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  • From Sander to Schiavo: Morality, Partisan Politics, and America’s Culture War over Euthanasia, 1950–2010
  • Ian Dowbiggin (bio)

Time magazine called it “the most controversial trial since the 1925 Scopes evolution case.” In March 1950, more than one hundred reporters, photographers, and radio broadcasters from the United States and around the world descended on Manchester, New Hampshire, and filed roughly 1.6 million words while covering the trial of Dr. Hermann Sander, a forty-one-year-old physician from nearby Candia. 1 Indicted on a charge of killing one of his patients, a fifty-nine-year-old woman dying of cancer, Sander was the first physician in U.S. history to stand trial for mercy killing. His trial ended in an acquittal, but from an historical perspective the significance of Sander’s 1950 court appearance lay in its relevance to the country’s long-standing, divisive debate over euthanasia. This debate was raging as bitterly as ever on March 31, 2005, when in Pinellas Park, Florida, forty-four-year-old Terri Schiavo died after her feeding tube had been removed.

The Sander Trial and the Terri Schiavo saga serve as book ends to a chapter in the history of euthanasia in modern America that witnessed momentous changes to the nation’s moral values surrounding death and dying. Before the twentieth century, euthanasia—taken from the Greek word for “good death”—usually referred to the practice of making dying patients as comfortable and pain-free as possible with a view to preparing them for death. Yet in the period between the Gilded Age and the onset of the Cold War, “euthanasia” became identified with mercy killing, typically the act of a physician administering a lethal injection to a pain-wracked, dying patient who either does or does not [End Page 12] request it. Support for the concept of euthanasia by lethal injection came from the growing perception that people were living longer and more and more were dying lingering deaths, as well as the publicity surrounding the increasing medical use of subcutaneous injections with syringes for the relief of pain.

Then, in the post–World War II era, the accepted definition of euthanasia broadened to include the withdrawal of life-prolonging medical treatment for dying adults or infants with severe defects, or physician-assisted suicide (PAS)—the act of providing a terminally ill patient with the drugs to kill himself or herself. These changes reflected sweeping shifts in personal values, as well as a host of demographic, scientific, medical, cultural, and socioeconomic trends, but they were also part and parcel of a protracted struggle waged by opposing constituencies that voiced profoundly different moral positions on the issues of death and dying. The upshot by the dawn of the twenty-first century was that euthanasia in its varying forms had become a highly emotional issue for partisan groups with firmly dissimilar moral viewpoints about the policy future of America.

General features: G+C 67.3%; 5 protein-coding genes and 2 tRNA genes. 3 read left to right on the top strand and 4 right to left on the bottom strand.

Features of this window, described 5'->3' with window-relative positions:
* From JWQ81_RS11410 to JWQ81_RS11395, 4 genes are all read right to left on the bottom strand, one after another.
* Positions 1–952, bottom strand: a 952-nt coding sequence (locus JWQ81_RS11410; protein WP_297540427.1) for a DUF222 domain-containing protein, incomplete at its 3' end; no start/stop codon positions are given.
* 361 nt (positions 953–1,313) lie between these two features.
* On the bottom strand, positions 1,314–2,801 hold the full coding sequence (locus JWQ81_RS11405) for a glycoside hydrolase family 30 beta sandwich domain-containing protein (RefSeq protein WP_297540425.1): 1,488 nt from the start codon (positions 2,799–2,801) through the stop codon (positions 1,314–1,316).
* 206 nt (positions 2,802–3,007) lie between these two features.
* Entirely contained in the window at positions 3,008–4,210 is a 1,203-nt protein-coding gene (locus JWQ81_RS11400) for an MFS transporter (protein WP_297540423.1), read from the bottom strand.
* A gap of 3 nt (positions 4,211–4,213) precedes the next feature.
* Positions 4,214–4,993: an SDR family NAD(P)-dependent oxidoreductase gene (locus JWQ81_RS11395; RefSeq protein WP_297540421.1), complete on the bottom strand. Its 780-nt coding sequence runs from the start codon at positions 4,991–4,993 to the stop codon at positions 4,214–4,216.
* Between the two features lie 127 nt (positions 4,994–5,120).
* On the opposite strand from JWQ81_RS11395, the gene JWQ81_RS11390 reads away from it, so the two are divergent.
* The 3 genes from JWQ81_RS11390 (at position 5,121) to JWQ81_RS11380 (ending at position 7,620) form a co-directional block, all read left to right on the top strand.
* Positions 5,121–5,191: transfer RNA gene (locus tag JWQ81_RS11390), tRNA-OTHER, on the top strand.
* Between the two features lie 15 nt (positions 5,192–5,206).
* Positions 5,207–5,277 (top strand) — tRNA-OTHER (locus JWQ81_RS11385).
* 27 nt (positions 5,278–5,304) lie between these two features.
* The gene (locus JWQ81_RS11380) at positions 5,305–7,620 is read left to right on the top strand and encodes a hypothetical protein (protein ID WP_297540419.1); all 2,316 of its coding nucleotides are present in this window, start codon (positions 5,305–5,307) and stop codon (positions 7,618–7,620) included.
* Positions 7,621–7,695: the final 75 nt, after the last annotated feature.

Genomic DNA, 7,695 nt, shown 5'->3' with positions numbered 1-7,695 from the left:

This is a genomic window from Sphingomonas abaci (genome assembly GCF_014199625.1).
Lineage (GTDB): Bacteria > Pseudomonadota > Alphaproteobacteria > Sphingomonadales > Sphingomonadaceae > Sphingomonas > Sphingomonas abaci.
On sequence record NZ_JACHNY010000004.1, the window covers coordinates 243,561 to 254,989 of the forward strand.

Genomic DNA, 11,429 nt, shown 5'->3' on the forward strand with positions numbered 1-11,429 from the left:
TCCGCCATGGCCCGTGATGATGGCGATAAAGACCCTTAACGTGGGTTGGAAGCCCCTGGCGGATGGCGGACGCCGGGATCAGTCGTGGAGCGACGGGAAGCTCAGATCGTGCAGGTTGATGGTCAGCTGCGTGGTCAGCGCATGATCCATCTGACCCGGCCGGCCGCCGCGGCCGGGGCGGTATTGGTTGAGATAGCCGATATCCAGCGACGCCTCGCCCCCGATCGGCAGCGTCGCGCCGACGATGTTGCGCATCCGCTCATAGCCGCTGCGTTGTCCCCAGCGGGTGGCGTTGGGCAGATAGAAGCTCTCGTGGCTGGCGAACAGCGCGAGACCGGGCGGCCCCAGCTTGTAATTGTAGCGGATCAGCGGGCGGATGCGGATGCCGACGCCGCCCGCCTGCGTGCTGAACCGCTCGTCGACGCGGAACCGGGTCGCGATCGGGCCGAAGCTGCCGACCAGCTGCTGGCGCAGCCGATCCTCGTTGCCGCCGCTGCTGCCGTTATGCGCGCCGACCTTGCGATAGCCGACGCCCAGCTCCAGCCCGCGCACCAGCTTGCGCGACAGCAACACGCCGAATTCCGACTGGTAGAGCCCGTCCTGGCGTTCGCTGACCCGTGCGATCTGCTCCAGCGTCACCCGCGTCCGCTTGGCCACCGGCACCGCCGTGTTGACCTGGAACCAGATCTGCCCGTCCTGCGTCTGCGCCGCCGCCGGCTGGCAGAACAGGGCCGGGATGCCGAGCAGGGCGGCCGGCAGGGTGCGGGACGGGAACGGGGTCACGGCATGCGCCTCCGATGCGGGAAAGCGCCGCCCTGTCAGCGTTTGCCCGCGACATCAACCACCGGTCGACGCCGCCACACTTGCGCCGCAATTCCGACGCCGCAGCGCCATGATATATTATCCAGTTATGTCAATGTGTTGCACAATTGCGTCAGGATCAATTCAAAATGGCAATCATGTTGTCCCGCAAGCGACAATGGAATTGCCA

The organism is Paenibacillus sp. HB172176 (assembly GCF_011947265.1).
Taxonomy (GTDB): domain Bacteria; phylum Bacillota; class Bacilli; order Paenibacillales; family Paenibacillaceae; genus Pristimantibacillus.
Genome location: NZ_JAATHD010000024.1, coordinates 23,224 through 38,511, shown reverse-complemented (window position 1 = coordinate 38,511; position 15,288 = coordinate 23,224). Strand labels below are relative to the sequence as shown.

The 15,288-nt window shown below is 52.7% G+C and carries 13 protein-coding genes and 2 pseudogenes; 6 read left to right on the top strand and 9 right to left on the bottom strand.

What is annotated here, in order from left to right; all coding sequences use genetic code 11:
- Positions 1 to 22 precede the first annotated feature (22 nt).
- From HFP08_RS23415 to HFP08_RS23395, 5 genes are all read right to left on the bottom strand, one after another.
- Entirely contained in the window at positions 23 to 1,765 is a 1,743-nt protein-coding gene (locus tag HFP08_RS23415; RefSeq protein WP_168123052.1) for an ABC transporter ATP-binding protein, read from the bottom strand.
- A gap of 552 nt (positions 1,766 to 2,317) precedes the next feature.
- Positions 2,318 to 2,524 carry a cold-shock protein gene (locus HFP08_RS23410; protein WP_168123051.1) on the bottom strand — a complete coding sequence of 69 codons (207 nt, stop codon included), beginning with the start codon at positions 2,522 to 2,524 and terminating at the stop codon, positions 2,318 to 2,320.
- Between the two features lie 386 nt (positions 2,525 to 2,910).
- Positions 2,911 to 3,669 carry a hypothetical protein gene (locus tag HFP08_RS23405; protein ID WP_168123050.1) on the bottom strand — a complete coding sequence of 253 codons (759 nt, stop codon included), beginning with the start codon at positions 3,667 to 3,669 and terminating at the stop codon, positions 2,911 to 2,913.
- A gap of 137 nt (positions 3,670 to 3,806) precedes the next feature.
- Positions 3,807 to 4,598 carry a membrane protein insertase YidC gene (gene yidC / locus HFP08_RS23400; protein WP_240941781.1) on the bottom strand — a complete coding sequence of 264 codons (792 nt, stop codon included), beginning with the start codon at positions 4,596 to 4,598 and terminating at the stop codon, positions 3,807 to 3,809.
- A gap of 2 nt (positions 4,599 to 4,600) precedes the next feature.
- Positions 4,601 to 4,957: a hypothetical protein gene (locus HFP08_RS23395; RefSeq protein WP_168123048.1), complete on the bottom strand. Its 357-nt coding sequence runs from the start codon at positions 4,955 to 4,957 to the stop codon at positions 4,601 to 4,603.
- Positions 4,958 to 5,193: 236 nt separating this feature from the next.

This article argues that the history of America’s post–World War II debate over euthanasia is rooted in a paradox: on the one hand, the history of euthanasia is a good example of sociologist James Davison Hunter’s thesis that twentieth-century America was wracked by “culture wars,” a hotly-contested “struggle over national identity” whose impact has been felt by “virtually all of the major institutions of American society.” Hunter’s description of the “cleavages at the heart of the contemporary culture war”—“the impulse toward progressivism and the impulse toward orthodoxy”—closely resembles the moral fault line that divides the vocal adversaries in the conflict over euthanasia. 2

On the other hand—and in sharp contrast to hot-button moral issues such as abortion or same-sex marriage—euthanasia has seldom been a significant factor in electoral politics. For example, despite polling that suggests that support for various forms of euthanasia conforms closely to political party allegiance, U.S. candidates for political office are almost never asked their positions on euthanasia, as they often are on abortion. 3 While abortion can draw tens of thousands of Americans to protest marches, euthanasia demonstrations are few and far between and tend to be sparsely attended. As this article shows, the main...


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pp. 12-41
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